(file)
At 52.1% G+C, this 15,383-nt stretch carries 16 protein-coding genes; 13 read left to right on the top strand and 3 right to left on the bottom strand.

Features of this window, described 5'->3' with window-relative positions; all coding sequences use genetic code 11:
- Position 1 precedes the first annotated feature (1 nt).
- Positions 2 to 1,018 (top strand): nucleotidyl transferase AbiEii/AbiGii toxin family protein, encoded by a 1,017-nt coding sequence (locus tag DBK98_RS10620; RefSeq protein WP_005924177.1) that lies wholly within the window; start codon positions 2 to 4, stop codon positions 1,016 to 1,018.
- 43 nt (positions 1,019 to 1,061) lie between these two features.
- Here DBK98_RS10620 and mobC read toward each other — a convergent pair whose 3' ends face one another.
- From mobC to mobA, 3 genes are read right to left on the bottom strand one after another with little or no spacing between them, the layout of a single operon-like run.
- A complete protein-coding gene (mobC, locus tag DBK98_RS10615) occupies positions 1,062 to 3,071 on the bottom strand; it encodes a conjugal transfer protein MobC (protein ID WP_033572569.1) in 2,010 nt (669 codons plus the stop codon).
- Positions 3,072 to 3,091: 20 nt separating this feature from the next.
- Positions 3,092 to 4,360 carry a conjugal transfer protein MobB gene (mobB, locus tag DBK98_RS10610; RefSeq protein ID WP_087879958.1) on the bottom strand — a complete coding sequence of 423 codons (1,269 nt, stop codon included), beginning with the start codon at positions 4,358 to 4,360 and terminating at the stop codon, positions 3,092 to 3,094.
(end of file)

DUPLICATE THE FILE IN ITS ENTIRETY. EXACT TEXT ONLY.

At 52.1% G+C, this 15,383-nt stretch carries 16 protein-coding genes; 13 read left to right on the top strand and 3 right to left on the bottom strand.

Features of this window, described 5'->3' with window-relative positions; all coding sequences use genetic code 11:
- Position 1 precedes the first annotated feature (1 nt).
- Positions 2 to 1,018 (top strand): nucleotidyl transferase AbiEii/AbiGii toxin family protein, encoded by a 1,017-nt coding sequence (locus tag DBK98_RS10620; RefSeq protein WP_005924177.1) that lies wholly within the window; start codon positions 2 to 4, stop codon positions 1,016 to 1,018.
- 43 nt (positions 1,019 to 1,061) lie between these two features.
- Here DBK98_RS10620 and mobC read toward each other — a convergent pair whose 3' ends face one another.
- From mobC to mobA, 3 genes are read right to left on the bottom strand one after another with little or no spacing between them, the layout of a single operon-like run.
- A complete protein-coding gene (mobC, locus tag DBK98_RS10615) occupies positions 1,062 to 3,071 on the bottom strand; it encodes a conjugal transfer protein MobC (protein ID WP_033572569.1) in 2,010 nt (669 codons plus the stop codon).
- Positions 3,072 to 3,091: 20 nt separating this feature from the next.
- Positions 3,092 to 4,360 carry a conjugal transfer protein MobB gene (mobB, locus tag DBK98_RS10610; RefSeq protein ID WP_087879958.1) on the bottom strand — a complete coding sequence of 423 codons (1,269 nt, stop codon included), beginning with the start codon at positions 4,358 to 4,360 and terminating at the stop codon, positions 3,092 to 3,094.